Table 1 Summary of Word-Embedding Association Tests.

We replicated eight well-known IAT findings using word embeddings (rows 1 to 3 and 6 to 10); we also help explain prejudiced human behavior concerning hiring in the same way (rows 4 and 5). Each result compares two sets of words from target concepts about which we are attempting to learn with two sets of attribute words. In each case, the first target is found compatible with the first attribute, and the second target with the second attribute. Throughout, we use word lists from the studies we seek to replicate. N, number of subjects; NT, number of target words; NA, number of attribute words. We report the effect sizes (d) and P values (P, rounded up) to emphasize that the statistical and substantive significance of both sets of results is uniformly high; we do not imply that our numbers are directly comparable with those of human studies. For the online IATs (rows 6, 7, and 10), P values were not reported but are known to be below the significance threshold of 10−2. Rows 1 to 8 are discussed in the text; for completeness, this table also includes the two other IATs for which we were able to find suitable word lists (rows 9 and 10). We found similar results with word2vec, another algorithm for creating word embeddings, trained on a different corpus, Google News (see the supplementary materials).

View this table:

Greenwald et al. introduced and validated the IAT by studying biases that they consider nearly universal in humans and about which there is no social concern (5). We began by replicating these inoffensive results for the same purposes. Specifically, they demonstrated that flowers are significantly more pleasant than insects, based on the reaction latencies of four pairings (flowers + pleasant, insects + unpleasant, flowers + unpleasant, and insects + pleasant). Greenwald et al. measured effect size in terms of Cohen’s d, which is the difference between two means of log-transformed latencies in milliseconds, divided by the standard deviation. Conventional small, medium, and large values of d are 0.2, 0.5, and 0.8, respectively. With 32 participants, the IAT comparing flowers and insects resulted in an effect size of 1.35 (P < 10−8). Applying our method, we observed the same expected association with an effect size of 1.50 (P < 10−7). Similarly, we replicated Greenwald et al.’s finding (5) that musical instruments are significantly more pleasant than weapons (see Table 1).

Notice that the word embeddings “know” these properties of flowers, insects, musical instruments, and weapons with no direct experience of the world and no representation of semantics other than the implicit metrics of words’ co-occurrence statistics with other nearby words.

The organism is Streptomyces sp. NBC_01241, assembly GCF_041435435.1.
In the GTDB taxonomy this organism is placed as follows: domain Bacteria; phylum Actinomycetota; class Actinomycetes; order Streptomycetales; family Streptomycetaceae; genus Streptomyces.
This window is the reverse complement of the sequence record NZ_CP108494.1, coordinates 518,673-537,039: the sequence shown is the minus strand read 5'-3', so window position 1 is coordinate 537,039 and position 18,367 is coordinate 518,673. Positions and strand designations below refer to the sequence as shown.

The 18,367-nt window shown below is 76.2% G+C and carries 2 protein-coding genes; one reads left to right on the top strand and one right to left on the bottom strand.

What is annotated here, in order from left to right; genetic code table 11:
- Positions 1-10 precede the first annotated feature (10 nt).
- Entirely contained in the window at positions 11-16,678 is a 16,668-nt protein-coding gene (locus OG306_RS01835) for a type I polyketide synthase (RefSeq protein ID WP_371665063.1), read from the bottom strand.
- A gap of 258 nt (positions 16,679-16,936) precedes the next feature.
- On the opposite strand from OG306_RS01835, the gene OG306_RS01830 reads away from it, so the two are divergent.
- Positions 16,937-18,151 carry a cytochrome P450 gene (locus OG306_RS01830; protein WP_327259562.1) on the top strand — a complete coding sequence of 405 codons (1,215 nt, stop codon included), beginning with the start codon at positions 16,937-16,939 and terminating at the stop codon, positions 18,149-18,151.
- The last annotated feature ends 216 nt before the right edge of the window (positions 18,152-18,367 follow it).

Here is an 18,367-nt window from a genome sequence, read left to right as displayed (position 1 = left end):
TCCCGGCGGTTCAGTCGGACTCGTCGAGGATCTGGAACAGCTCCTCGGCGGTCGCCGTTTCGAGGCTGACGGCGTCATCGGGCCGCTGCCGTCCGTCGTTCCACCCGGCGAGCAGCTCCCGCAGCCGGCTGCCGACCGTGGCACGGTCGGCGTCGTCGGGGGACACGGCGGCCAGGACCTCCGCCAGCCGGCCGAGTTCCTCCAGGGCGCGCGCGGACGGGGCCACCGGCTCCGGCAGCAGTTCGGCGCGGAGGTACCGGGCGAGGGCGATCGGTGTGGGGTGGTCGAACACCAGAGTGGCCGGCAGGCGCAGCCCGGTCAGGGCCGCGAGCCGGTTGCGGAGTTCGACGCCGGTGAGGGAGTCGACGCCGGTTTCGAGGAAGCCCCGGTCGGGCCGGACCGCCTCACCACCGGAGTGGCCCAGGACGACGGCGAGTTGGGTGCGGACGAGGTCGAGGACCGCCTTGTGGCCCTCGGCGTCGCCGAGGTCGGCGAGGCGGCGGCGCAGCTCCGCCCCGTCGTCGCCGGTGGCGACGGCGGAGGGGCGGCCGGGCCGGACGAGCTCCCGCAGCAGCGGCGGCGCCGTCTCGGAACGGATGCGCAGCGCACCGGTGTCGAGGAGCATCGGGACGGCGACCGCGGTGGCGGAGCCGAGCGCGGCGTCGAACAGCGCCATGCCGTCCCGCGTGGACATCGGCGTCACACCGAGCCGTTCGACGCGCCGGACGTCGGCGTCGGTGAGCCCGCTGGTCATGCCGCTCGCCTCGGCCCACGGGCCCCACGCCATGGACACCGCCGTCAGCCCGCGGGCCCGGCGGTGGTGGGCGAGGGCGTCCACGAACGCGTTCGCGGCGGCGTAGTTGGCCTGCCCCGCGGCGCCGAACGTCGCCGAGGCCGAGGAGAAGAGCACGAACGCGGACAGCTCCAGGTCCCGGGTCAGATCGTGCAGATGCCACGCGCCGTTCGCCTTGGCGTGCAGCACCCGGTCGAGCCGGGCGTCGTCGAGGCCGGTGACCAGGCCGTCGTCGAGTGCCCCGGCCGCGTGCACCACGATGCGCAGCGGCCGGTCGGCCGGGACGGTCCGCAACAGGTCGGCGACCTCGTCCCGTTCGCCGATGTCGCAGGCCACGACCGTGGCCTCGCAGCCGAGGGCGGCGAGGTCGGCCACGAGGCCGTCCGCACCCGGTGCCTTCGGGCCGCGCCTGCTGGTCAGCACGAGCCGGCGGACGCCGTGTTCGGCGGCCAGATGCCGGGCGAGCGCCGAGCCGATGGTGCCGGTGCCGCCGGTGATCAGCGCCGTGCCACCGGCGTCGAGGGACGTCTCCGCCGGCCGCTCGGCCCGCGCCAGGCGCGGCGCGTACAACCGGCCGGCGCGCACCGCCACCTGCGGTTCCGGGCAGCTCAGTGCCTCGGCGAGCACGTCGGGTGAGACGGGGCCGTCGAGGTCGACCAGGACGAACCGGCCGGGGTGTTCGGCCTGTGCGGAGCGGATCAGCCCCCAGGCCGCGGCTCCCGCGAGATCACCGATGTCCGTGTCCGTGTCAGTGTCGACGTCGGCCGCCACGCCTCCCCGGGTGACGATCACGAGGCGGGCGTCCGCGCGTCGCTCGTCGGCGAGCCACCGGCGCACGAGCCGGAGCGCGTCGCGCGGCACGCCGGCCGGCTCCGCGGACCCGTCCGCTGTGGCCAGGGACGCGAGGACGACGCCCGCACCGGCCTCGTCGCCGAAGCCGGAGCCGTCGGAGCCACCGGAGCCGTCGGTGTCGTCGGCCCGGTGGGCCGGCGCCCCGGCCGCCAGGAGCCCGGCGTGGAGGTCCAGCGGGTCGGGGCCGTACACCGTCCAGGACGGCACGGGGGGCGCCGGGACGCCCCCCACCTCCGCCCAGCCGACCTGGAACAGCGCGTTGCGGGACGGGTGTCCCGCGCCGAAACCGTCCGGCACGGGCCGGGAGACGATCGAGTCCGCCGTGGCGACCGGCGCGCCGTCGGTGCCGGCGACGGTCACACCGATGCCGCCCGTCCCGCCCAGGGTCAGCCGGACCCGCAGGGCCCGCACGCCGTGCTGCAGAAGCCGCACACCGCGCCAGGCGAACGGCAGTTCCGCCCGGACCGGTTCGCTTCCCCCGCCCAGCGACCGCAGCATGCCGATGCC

We then used the same technique to demonstrate that machine learning absorbs stereotyped biases as easily as any other. Greenwald et al. (5) found extreme effects of race as indicated simply by name. A bundle of names associated with being European American was found to be significantly more easily associated with pleasant than unpleasant terms, compared with a bundle of African-American names.

In replicating this result, we were forced to slightly alter the stimuli because some of the original African-American names did not occur in the corpus with sufficient frequency to be included. We therefore also deleted the same number of European-American names, chosen at random, to balance the number of elements in the sets of two concepts. Omissions and deletions are indicated in our list of keywords (see the supplementary materials).

In another widely publicized study, Bertrand and Mullainathan (7) sent nearly 5000 identical résumés in response to 1300 job advertisements, varying only the names of the candidates. They found that European-American candidates were 50% more likely to be offered an opportunity to be interviewed. In follow-up work, they argued that implicit biases help account for these effects (8).

We provide additional evidence for this hypothesis using word embeddings. We tested the names in their study for pleasantness associations. As before, we had to delete some low-frequency names. We confirmed the association using two different sets of “pleasant/unpleasant” stimuli: those from the original IAT paper and also a shorter, revised set published later (9).

Turning to gender biases, we replicated a finding that female names are more associated with family than career words, compared with male names (9). This IAT was conducted online and thus has a vastly larger subject pool but far fewer keywords. We replicated the IAT results even with these reduced keyword sets. We also replicated an online IAT finding that female words (e.g., “woman” and “girl”) are more associated than male words with the arts than with mathematics (9). Finally, we replicated a laboratory study showing that female words are more associated with the arts than with the sciences (10).